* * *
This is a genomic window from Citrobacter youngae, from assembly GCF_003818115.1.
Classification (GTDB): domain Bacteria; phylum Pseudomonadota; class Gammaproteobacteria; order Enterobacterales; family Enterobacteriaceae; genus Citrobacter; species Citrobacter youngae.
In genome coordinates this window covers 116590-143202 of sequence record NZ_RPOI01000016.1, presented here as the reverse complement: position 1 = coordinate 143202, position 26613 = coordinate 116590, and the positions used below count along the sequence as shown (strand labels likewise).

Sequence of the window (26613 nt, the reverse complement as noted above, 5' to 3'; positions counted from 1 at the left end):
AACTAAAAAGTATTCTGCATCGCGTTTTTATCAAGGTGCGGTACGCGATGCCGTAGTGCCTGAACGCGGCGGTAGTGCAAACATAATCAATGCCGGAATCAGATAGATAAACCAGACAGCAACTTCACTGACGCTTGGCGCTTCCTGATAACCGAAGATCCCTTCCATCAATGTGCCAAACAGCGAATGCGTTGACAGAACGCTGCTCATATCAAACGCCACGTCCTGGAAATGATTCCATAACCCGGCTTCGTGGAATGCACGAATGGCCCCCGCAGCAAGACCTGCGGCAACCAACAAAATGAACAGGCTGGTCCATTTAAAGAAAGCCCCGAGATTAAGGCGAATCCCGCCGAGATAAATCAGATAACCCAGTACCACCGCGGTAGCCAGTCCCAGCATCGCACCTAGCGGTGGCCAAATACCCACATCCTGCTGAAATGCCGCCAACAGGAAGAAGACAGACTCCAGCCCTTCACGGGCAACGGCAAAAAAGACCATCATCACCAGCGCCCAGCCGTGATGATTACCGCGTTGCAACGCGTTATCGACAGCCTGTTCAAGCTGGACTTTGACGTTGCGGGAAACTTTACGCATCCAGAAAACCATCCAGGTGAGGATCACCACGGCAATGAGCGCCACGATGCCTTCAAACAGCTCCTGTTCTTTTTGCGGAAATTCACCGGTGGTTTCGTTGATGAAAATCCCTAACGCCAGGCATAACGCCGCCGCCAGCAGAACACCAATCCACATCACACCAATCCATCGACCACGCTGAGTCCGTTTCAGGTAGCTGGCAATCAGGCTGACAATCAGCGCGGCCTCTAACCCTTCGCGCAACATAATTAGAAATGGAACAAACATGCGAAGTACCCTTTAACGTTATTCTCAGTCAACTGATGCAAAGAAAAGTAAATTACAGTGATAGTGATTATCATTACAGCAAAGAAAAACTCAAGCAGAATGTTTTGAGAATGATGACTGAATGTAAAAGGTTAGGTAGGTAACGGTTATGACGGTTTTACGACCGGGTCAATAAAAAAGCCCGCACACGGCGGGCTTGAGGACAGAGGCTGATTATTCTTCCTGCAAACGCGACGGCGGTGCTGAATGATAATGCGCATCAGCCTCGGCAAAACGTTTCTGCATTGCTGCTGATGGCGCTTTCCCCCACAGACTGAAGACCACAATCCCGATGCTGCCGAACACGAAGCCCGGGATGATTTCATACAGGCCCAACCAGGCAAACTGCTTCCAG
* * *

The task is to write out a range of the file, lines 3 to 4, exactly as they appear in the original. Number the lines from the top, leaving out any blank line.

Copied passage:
In genome coordinates this window covers 116590-143202 of sequence record NZ_RPOI01000016.1, presented here as the reverse complement: position 1 = coordinate 143202, position 26613 = coordinate 116590, and the positions used below count along the sequence as shown (strand labels likewise).

Sequence of the window (26613 nt, the reverse complement as noted above, 5' to 3'; positions counted from 1 at the left end):